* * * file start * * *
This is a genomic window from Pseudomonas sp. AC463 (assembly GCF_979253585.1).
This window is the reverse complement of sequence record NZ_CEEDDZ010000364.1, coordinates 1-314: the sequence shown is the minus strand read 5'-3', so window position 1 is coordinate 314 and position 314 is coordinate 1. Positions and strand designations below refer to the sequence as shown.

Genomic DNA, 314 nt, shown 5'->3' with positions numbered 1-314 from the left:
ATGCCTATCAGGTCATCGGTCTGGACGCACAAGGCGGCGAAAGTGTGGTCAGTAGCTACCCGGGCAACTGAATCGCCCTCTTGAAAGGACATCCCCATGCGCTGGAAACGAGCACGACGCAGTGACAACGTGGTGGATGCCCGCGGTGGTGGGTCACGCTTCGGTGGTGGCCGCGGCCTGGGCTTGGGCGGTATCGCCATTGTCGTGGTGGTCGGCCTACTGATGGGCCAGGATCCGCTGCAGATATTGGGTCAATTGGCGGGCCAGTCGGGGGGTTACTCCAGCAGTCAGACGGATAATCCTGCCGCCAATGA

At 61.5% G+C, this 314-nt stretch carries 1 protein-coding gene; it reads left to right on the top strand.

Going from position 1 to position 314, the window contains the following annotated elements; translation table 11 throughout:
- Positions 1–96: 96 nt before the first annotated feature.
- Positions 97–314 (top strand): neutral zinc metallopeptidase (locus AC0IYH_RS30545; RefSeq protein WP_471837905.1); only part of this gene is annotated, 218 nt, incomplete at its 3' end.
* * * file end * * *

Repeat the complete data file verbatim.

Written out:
This is a genomic window from Pseudomonas sp. AC463 (assembly GCF_979253585.1).
This window is the reverse complement of sequence record NZ_CEEDDZ010000364.1, coordinates 1-314: the sequence shown is the minus strand read 5'-3', so window position 1 is coordinate 314 and position 314 is coordinate 1. Positions and strand designations below refer to the sequence as shown.

Genomic DNA, 314 nt, shown 5'->3' with positions numbered 1-314 from the left:
ATGCCTATCAGGTCATCGGTCTGGACGCACAAGGCGGCGAAAGTGTGGTCAGTAGCTACCCGGGCAACTGAATCGCCCTCTTGAAAGGACATCCCCATGCGCTGGAAACGAGCACGACGCAGTGACAACGTGGTGGATGCCCGCGGTGGTGGGTCACGCTTCGGTGGTGGCCGCGGCCTGGGCTTGGGCGGTATCGCCATTGTCGTGGTGGTCGGCCTACTGATGGGCCAGGATCCGCTGCAGATATTGGGTCAATTGGCGGGCCAGTCGGGGGGTTACTCCAGCAGTCAGACGGATAATCCTGCCGCCAATGA

At 61.5% G+C, this 314-nt stretch carries 1 protein-coding gene; it reads left to right on the top strand.

Going from position 1 to position 314, the window contains the following annotated elements; translation table 11 throughout:
- Positions 1–96: 96 nt before the first annotated feature.
- Positions 97–314 (top strand): neutral zinc metallopeptidase (locus AC0IYH_RS30545; RefSeq protein WP_471837905.1); only part of this gene is annotated, 218 nt, incomplete at its 3' end.